Naturally, when I began to cook I disdained such pedestrian offerings or reconfigured them to epicurean standards.
I have now come full circle, and appreciate the genius of my grandmother’s approach. I have four core dishes: marinated flank steak, pot roast, roast chicken and chicken stew. I could now do each of these dishes in my sleep. Perhaps I have. My basic roast chicken is covered in butter and sprinkled with kosher salt and paprika, pepper and that’s that.
Every week I make at least one of those dishes and leave it in the back of the fridge to do emergency duty. And like a great friend, it never fails me in a crisis.
Perhaps by now you have noticed we are not all the way through the week. I’ve helped you plan Sunday, Monday and Tuesday. If you’ve done your job well, Thursday will be leftovers night. On Saturday everybody’s eating Friday nights leftovers.
But what about Wednesday?
This is why you must memorize five or six dishes that can be prepared in a snap. If you use only one a week, say on Wednesday, they will not get old or tired.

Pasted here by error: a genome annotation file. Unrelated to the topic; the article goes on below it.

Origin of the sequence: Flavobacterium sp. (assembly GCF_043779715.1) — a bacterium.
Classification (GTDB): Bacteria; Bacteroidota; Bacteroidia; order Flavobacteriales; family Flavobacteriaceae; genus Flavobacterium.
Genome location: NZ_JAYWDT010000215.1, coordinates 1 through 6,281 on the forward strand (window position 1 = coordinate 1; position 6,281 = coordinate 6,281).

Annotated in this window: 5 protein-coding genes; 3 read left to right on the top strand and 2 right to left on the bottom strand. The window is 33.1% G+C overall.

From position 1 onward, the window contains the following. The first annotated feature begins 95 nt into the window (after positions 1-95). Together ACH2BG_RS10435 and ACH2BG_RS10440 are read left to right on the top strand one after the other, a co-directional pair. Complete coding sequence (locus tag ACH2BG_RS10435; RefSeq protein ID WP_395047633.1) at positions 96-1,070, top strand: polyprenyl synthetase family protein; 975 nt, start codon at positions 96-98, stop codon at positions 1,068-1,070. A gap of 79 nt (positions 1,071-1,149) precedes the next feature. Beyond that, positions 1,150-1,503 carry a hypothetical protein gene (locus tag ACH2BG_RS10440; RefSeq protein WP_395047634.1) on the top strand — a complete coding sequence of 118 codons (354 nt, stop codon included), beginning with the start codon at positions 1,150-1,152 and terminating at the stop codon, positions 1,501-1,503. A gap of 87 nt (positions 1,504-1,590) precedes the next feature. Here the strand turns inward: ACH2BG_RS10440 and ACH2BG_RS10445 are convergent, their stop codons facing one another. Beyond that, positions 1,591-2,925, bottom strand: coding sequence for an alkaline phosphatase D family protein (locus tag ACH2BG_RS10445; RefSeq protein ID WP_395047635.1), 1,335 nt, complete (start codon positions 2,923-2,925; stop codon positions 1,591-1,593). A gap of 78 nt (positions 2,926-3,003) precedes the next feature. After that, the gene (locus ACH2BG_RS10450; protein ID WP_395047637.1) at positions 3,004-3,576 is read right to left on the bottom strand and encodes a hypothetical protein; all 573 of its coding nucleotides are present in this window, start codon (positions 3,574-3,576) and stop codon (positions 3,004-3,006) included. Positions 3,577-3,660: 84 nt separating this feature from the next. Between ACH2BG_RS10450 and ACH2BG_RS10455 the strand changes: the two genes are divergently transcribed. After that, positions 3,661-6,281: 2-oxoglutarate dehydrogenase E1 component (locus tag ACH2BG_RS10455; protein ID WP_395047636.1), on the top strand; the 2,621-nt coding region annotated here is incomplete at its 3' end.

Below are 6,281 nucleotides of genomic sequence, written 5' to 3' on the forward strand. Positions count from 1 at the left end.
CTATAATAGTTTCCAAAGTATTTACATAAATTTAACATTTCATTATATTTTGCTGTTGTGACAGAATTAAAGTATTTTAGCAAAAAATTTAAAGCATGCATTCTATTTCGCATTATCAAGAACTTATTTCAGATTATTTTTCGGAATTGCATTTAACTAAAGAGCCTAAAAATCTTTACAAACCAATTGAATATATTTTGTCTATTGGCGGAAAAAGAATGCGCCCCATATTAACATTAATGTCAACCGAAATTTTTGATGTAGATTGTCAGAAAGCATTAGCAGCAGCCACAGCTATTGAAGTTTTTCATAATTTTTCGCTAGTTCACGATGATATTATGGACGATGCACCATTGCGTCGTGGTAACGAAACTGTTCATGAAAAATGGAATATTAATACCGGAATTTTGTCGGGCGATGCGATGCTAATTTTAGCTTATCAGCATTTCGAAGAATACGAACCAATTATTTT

As someone who watches carbs, I make here a painful admission: baked sweet potatoes are the best bet. I can use stocks or leftover soups on them; baked or mashed. Olives, sautéed red peppers and onions are favorite additions. My older daughter is partial to potatoes carbonara with turkey bacon and eggs.
Quickly seared meats like lamb chops, seafood and thin steaks are satisfying (cooked with little more than butter, kosher salt, fresh ground pepper and a few seasoning) and just right over spicy prewashed greens and served with a sweet potato (pop that in the oven the minute you walk in the door). (Children may omit greens and go straight for the baby carrots.) The trick for flavor here is a salad dressing with an extra twist, like puréed sun-dried tomatoes or chipotle peppers. The dressing, of course, is the ones you made ahead, on Sunday.
Fast vegetables are also important. Asparagus can be tossed with coconut oil and roasted in seven minutes. Prewashed baby spinach can be tossed in the wok and on the table in about as much time. Shredded coleslaw or broccoli stem mix from bags can be assembled in under five (remember that mayo you made Sunday??)
See it is possible!!